Target Audience: Veterinarians, Veterinary Diagnosticians, Swine and Poultry Practitioners, Producers, Researchers, and Veterinary Virologists and Immunologists. Changes/Problems: Nothing Reported What opportunities for training and professional development has the project provided? Graduate students and postdoctoral fellows acquired research skills in epidemiology, vaccine development, pre- and postharvest control strategies, as well as in basic research relating to mechanisms of disease pathogenesis. This training resulted in the completion of Graduate students’ dissertations and enhanced their skills to conduct independent research. Similarly researchers were trained in extension education such that they can effectively communicate with different stakeholders. How have the results been disseminated to communities of interest? Research findings were presented at several local, national and international meetings. Written and electronic media was distributed to stakeholders and research findings were published in peer reviewed journals. What do you plan to do during the next reporting period to accomplish the goals? 1) Caliciviruses: Pathogenesis of GIII.2 bovine norovirus, CV186-OH/00/US strain in gnotobiotic calves. Elucidate the role of innate and adaptive immunity in the clearance of NoV from the infected intestine and the prolonged virus shedding and diarrhea. An immunologic study is underway to investigate if prolonged BoNoV RNA fecal shedding by infected Gn calves correlates with increases in anti-inflammatory immune responses that might reduce clearance of the virus in the intestine. Prevalence and Molecular Characterization of SaVs and NoVs in pigs. We will study the prevalence and diversity of enteric caliciviruses in swine in OH, NC and collaborating NC1202 states and in different ages of pigs using molecular assays or newly developed assays based on the newly identified viruses. These studies are crucial since NoVs most closely related to HuNoVs have been detected in swine by our lab and others, raising the issue of the zoonotic potential of swine NoVs. We will also investigate if selected porcine NoVs, SaVs or new caliciviruses cause disease in Gn pigs to study their pathogenesis and to develop methods for their prevention and control. 2) Coronaviruses: Pathogenesis of an OH strain of PEDV in Gn pigs and isolation in cell culture. The long-term goal of our research is to understand the disease mechanisms, pathology and innate immune responses in pigs of varying ages to understand age-dependent susceptibility to PEDV and to develop PEDV vaccines to enhance immunity in nursing pigs. We plan to investigate how innate immunity develops after PEDV infection, how it impacts viral shedding and virulence and how it contributes to enhanced recovery as related to pig age (nursing vs. weaned). Our findings will contribute to a comprehensive understanding of the pathogenesis and innate immunity to US PEDV strains to promote potential new innovative treatments for control and prevention of US PEDV infections. We will serially passage PEDVstrains in Vero cells to generate an attenuated PEDV candidate vaccine strain. We plan to test the attenuation of the cell passaged PEDV isolates in specific pathogen-free nursing pigs that are the major target of fatal PEDV infections in the field. Cell culture-based VN assays will be developed for the detection of antibodies from field pigs and for the evaluation of vaccine efficacy in the future. 3) Rotaviruses: Probiotics: effects on neonatal innate immune responses, immune homeostasis, RV infections and vaccine efficacy. In our future studies, we will assess whether lactobacilli and bifidobacteria will retain their beneficial effects as probiotics in Gn pigs colonized with commensals or defined microflora. We will also evaluate how selected Gram+, Gram- commensal bacteria (individually and combined) and a defined commensal cocktail modulates intestinal homeostasis and immune responses to AttHRV vaccine or VirHRV infection in neonatal Gn pigs. To improve the comprehensive knowledge of probiotic actions, we will delineate mechanisms governing their beneficial effects using metatranscriptomic and metabolomic approaches. 4) Campylobacter: Association of Polyphosphate (poly P) Kinases with C. jejuni Invasion and Survival in Human Epithelial Cells. Two kinases in C. jejuni have been associated with virulence:polyphosphate kinase 1 (PPK1) and poly phosphate kinase 2 (PPK2). PPK1 is responsible for polyP generation and PPK2 for GTP biosynthesis from poly P. GTP is a molecule involved in signaling processes as well as protein and capsule synthesis. We plan to determine the contribution of component(s) present in the outer material (OM) from the wild-type, ?ppk1 and ?ppk2 to C. jejuni invasion and intracellular survival in human epithelial cells in vitro. Chemotaxis transducers in C. jejuni with a role in sensing essential nutrients. Chemotaxis mediated motility enables Campylobacter jejuni to navigate through various environmental gradients and allow for its establishment in diverse niches. Here we plan to elucidate the mechanisms underlying the ability of some Tlps to sense specific nutrients such as iron and phosphate and these findings will better define pathways of iron and phosphate regulation in this important pathogen. Chemical treatments to reduce C. jejuni in chicken litter microcosms. C. jejuni persists in the infected chickens and is heavily shed in feces; therefore, chicken litter is a significant source of infection for new flocks. Here, we plan to investigate the impact of aluminum sulfate, sodium bisulfate, and magnesium sulfate on C. jejuni’s survival in litter microcosms. Our findings have the potential of providing a relatively non-cumbersome and efficient approach for reducing C. jejuni in chicken litter; there by reducing the pathogen in on-farm environments. The impact of formate on C. jejuni survival phenotypes. Formate, a byproduct of fermentation in the hosts’ gut, is a primary energy source for C. jejuni. C. jejuni also possesses two terminal oxidases, and formate, in other bacteria, can inhibit these enzymes. Consequently, formate utilization may represent a conflict between energy production and microaerobic survival in this bacterium. To investigate this dichotomy, we will assess the impact of formate on C. jejuni’s survival traits. Our findings will reveal how this bacterium may use formate to sense its environment and potentially adapt to the conditions that prevail in the gut. </p>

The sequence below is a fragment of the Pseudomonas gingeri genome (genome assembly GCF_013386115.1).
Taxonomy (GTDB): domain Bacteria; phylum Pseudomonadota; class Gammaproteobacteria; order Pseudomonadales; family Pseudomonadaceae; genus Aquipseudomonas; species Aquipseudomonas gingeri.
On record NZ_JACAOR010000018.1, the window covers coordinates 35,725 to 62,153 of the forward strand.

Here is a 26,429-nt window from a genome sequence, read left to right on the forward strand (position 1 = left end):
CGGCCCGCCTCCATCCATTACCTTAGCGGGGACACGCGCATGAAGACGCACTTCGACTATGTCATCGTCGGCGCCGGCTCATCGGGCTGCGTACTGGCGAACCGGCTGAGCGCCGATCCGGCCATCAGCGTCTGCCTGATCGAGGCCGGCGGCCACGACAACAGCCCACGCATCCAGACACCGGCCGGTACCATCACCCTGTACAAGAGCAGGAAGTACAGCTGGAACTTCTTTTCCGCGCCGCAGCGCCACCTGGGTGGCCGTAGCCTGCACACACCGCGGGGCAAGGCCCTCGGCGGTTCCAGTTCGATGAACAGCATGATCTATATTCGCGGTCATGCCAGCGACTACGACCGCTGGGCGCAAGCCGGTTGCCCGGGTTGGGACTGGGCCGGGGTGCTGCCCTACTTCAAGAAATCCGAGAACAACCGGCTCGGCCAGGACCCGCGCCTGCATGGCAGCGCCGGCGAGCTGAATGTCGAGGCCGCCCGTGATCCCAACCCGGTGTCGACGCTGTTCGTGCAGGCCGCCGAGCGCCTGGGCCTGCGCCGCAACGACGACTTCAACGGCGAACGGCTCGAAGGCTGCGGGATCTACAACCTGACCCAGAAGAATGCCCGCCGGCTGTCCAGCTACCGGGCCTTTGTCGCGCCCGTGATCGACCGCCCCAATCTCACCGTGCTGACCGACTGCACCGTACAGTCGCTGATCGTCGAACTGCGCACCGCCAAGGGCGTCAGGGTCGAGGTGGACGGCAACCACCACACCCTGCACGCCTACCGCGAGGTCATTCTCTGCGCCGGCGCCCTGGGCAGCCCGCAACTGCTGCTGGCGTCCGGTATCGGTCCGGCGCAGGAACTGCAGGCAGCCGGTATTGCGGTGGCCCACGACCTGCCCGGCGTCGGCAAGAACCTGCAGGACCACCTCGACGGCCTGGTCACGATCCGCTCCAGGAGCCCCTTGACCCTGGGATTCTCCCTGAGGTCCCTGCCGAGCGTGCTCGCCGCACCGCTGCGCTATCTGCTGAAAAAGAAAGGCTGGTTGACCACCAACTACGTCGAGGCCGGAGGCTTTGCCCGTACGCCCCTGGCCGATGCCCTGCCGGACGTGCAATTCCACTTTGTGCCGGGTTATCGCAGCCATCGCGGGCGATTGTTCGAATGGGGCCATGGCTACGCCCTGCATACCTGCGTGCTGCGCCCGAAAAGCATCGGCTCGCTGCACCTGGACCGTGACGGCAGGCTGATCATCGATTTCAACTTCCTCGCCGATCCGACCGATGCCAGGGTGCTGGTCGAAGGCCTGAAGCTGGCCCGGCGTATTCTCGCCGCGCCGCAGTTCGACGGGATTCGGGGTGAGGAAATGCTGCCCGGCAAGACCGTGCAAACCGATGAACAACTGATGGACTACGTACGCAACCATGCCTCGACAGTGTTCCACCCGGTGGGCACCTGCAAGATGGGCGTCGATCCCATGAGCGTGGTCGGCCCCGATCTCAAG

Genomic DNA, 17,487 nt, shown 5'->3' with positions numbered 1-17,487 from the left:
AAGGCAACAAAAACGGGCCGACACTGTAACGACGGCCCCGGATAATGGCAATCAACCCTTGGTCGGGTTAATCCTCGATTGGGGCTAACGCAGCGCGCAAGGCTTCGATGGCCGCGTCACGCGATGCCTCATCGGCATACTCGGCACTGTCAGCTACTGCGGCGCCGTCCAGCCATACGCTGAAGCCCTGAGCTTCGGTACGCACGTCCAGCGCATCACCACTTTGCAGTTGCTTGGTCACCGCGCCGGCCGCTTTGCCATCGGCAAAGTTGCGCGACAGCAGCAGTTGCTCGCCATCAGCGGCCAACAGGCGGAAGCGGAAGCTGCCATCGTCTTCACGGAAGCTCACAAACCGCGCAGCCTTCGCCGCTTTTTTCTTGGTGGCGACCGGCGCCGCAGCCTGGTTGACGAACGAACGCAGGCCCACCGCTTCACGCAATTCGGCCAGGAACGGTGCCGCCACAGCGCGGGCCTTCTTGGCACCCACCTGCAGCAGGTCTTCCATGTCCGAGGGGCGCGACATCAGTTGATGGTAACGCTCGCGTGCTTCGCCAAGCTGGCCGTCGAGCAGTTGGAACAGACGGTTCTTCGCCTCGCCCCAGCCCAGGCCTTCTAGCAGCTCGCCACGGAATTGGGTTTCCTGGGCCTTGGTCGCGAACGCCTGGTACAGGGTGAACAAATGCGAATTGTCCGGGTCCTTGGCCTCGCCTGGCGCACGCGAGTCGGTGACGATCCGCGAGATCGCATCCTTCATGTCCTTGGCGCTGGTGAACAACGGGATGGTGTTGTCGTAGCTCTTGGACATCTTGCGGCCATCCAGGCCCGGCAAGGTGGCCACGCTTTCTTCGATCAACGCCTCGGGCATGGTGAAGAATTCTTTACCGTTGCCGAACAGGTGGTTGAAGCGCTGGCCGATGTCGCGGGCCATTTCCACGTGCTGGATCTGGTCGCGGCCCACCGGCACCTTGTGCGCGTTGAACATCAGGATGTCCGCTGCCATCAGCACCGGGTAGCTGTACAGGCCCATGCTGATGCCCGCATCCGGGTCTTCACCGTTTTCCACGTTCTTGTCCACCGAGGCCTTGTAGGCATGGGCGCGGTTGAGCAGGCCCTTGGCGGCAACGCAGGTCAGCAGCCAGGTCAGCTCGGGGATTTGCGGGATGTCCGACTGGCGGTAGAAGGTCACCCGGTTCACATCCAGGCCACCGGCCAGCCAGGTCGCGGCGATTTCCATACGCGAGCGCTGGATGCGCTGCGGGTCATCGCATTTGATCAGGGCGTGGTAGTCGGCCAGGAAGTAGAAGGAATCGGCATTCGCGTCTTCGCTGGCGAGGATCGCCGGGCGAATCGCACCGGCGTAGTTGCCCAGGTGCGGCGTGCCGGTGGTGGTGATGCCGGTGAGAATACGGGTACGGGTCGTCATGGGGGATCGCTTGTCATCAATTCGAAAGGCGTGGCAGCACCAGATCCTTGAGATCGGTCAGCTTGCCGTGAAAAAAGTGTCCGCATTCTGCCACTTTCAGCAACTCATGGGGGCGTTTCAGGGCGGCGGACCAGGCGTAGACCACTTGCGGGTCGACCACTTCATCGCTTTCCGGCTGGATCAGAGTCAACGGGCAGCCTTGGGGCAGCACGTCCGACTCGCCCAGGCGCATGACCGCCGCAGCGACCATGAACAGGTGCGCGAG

<p>IMPACT: 2013/01 TO 2013/09